residents of China are celebrating after the countires lockdown restrictions are gradually being lifted as cases of coronavirus in the country continue to decrease rapidly.
Hubei province, where the virus was first reported, has opened its borders completing restrictions on citizens leaving the province as it recorded no new cases of the covid 19 yesterday.
In the city of Xianning, in Hubei, locals were pictured strolling the streets wearing masks whilst eating ice cream and chatting to each other.
People carried out their errands at local fruit and vegetable shops, while hairdressers and bike repair shops were also open.
In capital Wuhan, the first epicentre of the crisis, a total of 117 bus routes resumed service yesterday, which is around 30 per cent of its capacity – while the lockdown on the city’s outbound traffic will be lifted on April 8.
The progress in mainland China is undeniable as the country reported no new locally transmitted cases of coronavirus for the sixth time in eight days.
RETURN OF FREEDOM
All 67 new cases reported by the end of Wednesday were imported, and all 47 reported the previous day were introduced too, the National Health Commission said in an annoucement today.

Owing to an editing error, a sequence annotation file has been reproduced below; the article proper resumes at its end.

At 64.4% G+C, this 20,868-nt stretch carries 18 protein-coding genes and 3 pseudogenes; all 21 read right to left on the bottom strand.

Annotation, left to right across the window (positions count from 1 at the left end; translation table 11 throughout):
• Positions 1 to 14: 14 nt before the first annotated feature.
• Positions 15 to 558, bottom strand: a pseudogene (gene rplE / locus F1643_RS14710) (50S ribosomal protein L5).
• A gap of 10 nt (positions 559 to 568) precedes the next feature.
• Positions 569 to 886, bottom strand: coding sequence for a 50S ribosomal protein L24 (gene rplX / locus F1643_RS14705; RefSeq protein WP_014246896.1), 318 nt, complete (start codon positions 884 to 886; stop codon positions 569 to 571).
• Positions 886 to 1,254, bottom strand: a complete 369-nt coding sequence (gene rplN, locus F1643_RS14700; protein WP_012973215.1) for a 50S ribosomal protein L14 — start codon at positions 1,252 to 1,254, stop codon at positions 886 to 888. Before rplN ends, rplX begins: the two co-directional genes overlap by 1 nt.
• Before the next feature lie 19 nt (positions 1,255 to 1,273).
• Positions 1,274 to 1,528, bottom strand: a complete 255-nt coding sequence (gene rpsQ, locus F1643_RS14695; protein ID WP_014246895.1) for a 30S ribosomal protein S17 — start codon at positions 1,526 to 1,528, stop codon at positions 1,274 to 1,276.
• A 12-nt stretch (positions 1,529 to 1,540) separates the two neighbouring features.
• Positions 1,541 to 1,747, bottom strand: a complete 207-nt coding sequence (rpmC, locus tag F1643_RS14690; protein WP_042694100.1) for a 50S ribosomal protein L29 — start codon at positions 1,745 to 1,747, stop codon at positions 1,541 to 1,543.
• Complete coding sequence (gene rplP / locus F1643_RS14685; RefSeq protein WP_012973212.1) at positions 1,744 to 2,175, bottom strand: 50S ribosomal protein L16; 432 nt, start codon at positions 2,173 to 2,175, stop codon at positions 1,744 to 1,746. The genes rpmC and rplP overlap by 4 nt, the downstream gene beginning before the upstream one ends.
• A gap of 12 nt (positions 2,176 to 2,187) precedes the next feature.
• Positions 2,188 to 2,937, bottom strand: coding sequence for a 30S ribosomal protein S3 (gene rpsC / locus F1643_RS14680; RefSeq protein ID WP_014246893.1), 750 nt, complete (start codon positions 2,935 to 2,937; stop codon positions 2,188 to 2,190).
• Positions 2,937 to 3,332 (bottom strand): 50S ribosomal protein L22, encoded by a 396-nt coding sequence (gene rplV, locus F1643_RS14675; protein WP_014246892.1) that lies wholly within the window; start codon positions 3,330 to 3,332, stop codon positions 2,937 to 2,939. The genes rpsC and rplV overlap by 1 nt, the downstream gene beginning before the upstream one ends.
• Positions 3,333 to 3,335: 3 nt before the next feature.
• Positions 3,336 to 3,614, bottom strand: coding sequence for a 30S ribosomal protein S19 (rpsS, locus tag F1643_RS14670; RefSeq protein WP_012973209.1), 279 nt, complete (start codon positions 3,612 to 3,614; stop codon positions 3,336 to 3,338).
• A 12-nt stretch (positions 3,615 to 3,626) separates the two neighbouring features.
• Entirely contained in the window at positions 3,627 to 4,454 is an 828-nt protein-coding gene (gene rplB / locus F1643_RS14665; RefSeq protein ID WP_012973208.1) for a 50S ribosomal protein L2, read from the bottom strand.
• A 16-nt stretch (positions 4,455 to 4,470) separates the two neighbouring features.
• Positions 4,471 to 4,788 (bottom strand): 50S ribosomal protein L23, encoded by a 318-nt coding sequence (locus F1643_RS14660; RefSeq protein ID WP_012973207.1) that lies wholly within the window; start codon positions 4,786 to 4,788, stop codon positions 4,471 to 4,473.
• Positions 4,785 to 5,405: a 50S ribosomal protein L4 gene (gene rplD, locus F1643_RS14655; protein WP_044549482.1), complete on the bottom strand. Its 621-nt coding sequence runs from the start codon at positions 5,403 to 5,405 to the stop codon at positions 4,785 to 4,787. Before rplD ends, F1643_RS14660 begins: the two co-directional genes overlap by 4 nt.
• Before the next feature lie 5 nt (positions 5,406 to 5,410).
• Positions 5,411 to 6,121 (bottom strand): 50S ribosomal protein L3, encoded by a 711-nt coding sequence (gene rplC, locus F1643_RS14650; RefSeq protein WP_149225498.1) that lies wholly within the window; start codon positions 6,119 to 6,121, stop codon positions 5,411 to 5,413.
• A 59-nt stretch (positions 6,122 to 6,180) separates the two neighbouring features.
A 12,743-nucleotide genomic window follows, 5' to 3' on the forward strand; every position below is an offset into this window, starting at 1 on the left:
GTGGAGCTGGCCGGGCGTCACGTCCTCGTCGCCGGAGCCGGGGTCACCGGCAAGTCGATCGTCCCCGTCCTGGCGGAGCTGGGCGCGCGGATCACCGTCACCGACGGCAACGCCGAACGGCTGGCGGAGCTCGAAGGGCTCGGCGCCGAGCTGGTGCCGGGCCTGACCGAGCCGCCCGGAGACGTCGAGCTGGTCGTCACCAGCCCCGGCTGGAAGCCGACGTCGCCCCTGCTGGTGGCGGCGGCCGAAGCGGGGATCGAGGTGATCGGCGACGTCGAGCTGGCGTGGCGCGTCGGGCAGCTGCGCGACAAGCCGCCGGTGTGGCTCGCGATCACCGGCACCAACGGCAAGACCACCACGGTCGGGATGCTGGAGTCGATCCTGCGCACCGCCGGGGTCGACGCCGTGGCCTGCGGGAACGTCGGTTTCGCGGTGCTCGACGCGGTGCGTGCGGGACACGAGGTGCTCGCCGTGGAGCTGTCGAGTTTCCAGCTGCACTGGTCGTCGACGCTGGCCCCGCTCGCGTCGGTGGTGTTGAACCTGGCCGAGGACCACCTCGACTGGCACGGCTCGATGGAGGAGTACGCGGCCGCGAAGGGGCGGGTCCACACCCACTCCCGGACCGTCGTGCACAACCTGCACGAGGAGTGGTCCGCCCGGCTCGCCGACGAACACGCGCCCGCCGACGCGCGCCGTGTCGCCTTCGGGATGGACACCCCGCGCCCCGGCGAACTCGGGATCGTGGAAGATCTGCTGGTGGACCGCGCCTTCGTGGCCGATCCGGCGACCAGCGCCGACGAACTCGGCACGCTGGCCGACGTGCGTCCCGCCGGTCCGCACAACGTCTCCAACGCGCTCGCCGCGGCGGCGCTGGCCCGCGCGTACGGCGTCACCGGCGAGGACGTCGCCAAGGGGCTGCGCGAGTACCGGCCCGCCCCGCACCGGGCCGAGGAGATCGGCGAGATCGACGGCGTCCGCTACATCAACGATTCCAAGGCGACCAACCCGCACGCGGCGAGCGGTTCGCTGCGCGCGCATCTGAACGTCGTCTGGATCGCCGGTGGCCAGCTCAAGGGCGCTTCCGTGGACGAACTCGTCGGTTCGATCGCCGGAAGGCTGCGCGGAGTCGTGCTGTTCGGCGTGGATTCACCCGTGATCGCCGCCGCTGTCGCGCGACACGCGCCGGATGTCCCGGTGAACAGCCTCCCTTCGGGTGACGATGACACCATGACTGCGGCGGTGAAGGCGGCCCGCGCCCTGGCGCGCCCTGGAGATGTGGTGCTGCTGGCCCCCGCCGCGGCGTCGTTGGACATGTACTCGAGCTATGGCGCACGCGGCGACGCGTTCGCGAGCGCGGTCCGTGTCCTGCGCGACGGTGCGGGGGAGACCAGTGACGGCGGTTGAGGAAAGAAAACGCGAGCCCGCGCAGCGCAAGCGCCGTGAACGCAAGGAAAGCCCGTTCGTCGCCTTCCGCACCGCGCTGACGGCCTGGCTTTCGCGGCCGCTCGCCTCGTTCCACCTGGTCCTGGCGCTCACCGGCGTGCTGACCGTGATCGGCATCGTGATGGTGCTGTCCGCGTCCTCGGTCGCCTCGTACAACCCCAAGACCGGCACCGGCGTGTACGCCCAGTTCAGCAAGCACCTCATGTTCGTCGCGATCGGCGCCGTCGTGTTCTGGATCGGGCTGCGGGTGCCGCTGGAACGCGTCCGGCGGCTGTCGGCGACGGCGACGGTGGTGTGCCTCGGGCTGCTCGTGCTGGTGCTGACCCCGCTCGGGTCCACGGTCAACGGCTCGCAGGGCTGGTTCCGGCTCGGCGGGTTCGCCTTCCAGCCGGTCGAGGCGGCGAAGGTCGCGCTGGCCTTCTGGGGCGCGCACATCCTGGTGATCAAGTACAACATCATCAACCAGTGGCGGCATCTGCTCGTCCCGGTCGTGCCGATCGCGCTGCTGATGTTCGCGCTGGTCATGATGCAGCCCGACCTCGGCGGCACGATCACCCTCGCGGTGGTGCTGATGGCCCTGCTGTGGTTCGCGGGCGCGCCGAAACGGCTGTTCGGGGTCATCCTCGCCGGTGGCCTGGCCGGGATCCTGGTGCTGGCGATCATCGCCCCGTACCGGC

The number of cases now stands at 81,285 while a total of 3,287 deaths were reported at the end of yesterday, up to six from the previous day.
In Xianning, some women sat outside a shuttered shop, playing with a pair of two-year-old twins who were both wearing masks.
“The lifting of the lockdown is both good and bad,” said one of the women, who gave her name as Chen.
“A lot of people can leave, but it also raises the risk. The situation in Hubei was so severe, and I’ve gotten used to staying at home for the last two months. It’s safer that way.”
The fatality rate in Wuhan stood at around five per cent, said Qiu Haibo, a medical expert on a panel led by the central government, according to the official People’s Daily.
About 90 per cent of all the imported cases are Chinese passport holders, Vice Foreign Minister Luo Zhaohui, adding that 40 per cent of them are overseas Chinese students returning amid rising infections abroad.
He said: “We understand some overseas students are eager to come home…But under the current circumstances, by staying put, they can avoid being cross-infected in the hurried journey home or getting stuck mid-journey when the countries they transit in tighten border controls.”